Eyes of the Peacock
Zeus was married to Hera, however, he fell in love with Io. Zeus had turned Io into a beautiful white bovine to hide her true identity from Hera. Zeus feared the intensity of Hera's jealousy and tried to hide himself and the heifer he loved by wrapping the earth in a dense cloud, thick enough to create constant night. With daylight suddenly missing from the earth, Hera knew that her obtuse husband was up to something. Searching the heavens to no avail, she descended to earth, ordering the cloud away. She found Zeus beside the white heifer, claiming he just discovered the newly born cow. Hera knew that Zeus was lying to her, but played his bluff and asked for the cow as a gift. Zeus felt terrible doing it, but he knew that Hera would suspect something if he didn't concede. He reluctantly turned Io over to his wife, and Hera knew exactly what to do to keep Io away from him.
Hera recruited Argus to guard the heifer. He had a hundred eyes and could sleep while always leaving some eyes open, making him the perfect watchman. Zeus writhed as misery engulfed his love. Io had been turned into a cow, taken from her home, and now trapped under Hera's orders. Unable to withstand Io's anguish, Zeus called on Hermes, the messenger of the gods, and informed him to find a way to kill Argus and set Io free. Hermes was extremely clever, shedding all his godly paraphernalia and went to Argus in the guise of a country fellow. Hermes decide to make a pipe of reeds his luring weapon of choice and played music close enough to draw Argus' attention. Argus found the music most pleasing and invited Hermes to sit beside him to play music for him.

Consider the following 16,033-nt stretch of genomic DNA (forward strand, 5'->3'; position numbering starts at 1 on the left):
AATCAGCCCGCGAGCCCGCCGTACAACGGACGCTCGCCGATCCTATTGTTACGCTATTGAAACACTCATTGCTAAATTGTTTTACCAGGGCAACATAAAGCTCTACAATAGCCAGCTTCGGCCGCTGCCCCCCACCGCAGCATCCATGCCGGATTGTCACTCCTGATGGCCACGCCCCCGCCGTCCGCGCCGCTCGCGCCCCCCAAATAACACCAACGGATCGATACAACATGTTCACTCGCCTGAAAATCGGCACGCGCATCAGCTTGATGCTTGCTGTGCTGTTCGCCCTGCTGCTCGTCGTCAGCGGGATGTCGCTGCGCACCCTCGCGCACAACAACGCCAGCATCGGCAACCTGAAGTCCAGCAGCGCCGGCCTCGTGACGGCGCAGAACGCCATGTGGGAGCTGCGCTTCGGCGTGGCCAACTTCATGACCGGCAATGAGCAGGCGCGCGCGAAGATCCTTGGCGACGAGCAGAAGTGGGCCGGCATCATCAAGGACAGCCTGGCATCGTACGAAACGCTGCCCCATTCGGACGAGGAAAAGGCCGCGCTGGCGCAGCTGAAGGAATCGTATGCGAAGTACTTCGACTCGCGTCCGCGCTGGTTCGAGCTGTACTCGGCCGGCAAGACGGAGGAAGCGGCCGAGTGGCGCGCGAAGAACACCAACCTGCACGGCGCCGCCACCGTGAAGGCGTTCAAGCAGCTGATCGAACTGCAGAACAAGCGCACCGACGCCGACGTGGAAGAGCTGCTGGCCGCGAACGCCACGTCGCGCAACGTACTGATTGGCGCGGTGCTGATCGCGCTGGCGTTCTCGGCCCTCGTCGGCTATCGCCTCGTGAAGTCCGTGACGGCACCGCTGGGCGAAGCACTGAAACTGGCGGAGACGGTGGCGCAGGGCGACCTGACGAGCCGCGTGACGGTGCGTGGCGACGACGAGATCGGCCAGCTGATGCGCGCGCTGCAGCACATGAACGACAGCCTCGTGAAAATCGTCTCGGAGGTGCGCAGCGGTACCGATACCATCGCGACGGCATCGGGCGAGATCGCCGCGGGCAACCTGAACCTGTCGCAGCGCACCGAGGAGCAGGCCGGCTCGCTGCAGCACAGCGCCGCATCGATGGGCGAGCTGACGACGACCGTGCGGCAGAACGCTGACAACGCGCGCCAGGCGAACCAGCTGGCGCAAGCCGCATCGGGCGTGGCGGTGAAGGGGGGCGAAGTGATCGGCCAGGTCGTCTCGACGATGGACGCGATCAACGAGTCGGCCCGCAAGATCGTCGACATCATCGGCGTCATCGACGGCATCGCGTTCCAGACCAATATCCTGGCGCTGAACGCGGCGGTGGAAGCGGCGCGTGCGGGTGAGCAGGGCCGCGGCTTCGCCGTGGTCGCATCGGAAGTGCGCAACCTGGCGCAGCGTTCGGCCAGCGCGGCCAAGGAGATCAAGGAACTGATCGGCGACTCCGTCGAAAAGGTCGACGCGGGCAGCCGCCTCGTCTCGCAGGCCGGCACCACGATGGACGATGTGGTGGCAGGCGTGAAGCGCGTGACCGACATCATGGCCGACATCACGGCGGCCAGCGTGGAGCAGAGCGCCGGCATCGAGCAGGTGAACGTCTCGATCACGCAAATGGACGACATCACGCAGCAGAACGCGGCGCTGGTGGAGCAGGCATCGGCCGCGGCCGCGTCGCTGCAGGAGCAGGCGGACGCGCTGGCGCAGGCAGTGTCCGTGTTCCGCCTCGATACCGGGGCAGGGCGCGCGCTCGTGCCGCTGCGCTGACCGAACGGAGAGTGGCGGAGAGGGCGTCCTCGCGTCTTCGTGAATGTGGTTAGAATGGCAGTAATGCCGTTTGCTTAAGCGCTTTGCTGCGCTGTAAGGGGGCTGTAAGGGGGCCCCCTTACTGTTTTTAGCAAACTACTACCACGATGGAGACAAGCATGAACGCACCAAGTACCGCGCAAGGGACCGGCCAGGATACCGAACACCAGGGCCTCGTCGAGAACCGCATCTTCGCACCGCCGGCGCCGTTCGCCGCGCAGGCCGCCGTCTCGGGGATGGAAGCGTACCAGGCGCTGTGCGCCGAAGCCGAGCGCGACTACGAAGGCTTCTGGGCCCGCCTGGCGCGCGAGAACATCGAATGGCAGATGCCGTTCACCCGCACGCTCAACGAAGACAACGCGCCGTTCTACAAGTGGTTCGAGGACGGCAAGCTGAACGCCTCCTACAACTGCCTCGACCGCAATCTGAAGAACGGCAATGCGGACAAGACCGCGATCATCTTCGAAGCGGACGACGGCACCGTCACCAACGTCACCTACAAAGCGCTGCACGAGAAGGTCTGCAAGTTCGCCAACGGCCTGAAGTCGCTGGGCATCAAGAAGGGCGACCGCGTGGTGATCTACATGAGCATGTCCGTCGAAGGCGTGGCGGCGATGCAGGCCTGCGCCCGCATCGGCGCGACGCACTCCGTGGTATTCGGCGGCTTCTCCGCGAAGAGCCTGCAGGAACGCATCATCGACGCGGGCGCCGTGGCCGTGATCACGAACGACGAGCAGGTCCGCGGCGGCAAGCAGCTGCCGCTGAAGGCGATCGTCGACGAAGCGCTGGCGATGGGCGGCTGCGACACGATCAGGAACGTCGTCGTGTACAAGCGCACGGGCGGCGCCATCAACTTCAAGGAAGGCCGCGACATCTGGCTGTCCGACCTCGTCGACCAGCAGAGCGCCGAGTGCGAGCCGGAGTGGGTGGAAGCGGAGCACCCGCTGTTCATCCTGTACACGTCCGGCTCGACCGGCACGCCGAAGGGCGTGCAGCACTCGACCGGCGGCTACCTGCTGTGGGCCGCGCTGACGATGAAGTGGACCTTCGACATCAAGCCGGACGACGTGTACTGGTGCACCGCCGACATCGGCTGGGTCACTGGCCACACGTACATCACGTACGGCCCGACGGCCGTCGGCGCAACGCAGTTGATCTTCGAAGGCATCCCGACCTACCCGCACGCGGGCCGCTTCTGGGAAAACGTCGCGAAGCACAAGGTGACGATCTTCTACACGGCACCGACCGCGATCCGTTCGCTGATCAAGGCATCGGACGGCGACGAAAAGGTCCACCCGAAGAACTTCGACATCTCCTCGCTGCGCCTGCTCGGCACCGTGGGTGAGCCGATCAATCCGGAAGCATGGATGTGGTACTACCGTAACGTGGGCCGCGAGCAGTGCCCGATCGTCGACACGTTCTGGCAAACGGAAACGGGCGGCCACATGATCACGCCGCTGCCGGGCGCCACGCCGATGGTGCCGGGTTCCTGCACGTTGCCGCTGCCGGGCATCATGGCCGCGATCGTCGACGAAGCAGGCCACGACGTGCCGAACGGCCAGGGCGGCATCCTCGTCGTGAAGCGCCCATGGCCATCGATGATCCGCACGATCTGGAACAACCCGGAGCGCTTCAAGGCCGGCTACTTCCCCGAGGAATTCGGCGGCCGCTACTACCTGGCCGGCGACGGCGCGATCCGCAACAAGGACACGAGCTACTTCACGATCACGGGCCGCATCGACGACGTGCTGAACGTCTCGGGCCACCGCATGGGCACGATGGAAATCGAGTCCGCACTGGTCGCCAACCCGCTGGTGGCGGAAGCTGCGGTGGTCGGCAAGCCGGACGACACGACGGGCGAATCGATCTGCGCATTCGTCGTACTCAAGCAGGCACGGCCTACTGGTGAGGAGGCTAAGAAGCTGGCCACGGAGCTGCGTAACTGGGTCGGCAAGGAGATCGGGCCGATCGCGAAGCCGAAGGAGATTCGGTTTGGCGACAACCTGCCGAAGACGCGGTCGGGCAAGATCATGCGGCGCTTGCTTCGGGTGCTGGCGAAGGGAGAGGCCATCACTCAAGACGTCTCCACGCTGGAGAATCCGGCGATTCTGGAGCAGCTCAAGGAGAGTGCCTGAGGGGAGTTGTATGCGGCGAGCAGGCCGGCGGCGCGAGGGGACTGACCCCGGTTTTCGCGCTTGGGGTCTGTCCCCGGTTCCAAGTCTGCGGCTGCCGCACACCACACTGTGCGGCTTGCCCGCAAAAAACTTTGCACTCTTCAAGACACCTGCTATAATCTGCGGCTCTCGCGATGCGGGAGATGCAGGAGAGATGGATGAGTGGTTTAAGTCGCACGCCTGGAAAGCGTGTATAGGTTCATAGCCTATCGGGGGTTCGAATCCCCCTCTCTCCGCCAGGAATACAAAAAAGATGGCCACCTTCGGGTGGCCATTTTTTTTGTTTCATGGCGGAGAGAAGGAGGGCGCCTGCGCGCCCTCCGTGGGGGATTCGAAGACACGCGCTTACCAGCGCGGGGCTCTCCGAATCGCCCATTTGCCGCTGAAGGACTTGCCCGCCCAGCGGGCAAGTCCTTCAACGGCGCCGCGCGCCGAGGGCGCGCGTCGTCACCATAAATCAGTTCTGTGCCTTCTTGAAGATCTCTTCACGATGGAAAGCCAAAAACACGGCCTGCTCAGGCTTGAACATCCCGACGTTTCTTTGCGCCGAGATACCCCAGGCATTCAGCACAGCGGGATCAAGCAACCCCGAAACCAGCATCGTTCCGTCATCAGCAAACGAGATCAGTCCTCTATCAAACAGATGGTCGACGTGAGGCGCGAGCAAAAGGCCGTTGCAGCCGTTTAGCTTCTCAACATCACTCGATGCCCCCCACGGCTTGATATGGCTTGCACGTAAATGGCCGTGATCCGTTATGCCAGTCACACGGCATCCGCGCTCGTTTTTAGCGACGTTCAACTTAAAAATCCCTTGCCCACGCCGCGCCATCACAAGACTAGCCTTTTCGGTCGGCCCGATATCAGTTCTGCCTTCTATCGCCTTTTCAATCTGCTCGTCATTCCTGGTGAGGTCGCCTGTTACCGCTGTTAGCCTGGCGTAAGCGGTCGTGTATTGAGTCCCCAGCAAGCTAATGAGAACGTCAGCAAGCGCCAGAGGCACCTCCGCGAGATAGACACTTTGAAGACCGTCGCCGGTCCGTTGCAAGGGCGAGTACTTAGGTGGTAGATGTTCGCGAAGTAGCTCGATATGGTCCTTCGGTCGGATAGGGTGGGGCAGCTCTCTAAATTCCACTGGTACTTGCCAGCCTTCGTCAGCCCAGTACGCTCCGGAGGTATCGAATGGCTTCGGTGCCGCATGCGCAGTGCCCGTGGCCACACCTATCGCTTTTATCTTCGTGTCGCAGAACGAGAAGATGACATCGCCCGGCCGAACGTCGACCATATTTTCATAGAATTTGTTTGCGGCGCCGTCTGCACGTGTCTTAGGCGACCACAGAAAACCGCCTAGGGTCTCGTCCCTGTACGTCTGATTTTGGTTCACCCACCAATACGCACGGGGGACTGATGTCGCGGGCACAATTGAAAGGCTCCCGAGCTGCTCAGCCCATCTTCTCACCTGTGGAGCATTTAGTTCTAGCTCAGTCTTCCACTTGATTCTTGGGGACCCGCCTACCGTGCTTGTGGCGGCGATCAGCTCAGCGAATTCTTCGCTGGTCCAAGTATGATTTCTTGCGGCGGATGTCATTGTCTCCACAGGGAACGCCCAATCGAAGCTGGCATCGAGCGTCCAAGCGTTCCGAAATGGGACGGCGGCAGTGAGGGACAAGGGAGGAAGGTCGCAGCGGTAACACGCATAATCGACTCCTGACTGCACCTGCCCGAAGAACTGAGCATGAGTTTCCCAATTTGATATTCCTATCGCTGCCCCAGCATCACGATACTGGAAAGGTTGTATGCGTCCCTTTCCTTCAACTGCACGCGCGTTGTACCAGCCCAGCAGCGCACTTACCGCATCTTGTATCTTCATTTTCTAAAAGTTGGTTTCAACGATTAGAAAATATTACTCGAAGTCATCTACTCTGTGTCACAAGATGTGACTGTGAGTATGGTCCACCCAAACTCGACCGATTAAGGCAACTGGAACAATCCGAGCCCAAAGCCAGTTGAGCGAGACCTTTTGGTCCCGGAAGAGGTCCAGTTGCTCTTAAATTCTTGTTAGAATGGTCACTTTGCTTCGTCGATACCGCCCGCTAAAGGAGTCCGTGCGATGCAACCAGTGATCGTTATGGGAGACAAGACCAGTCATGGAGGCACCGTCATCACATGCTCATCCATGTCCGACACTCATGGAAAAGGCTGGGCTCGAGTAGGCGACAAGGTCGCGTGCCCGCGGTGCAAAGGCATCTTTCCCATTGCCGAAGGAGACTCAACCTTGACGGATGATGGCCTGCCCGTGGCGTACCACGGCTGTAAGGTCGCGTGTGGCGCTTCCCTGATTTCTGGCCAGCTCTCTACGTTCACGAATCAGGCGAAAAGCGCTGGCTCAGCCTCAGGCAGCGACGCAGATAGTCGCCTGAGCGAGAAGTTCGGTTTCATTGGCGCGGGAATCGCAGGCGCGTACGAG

The music however did not cause repose as Hermes hoped. Soon, Hermes stopped playing and began to talk and talk monotonously. This was nowhere near as enjoyable to Argus and he soon found himself bored as Hermes droned on and on with his mundane stories. The tale of Pan and Syrinx would finally lull Argus to sleep. Once the hundredth eye had shut, Hermes struck, killing Argus in his slumber. Io was set free, until Hera would turn on her again, plaguing her with gad-flies that stung her into madness. In tribute to her trusted watchman, Hera took the eyes of Argus and set them to the tail of her favorite bird, the peacock.
The Peacock is so important to Hera that a pair of them are the animal chosen (by Hera) to pull Hera's Chariot.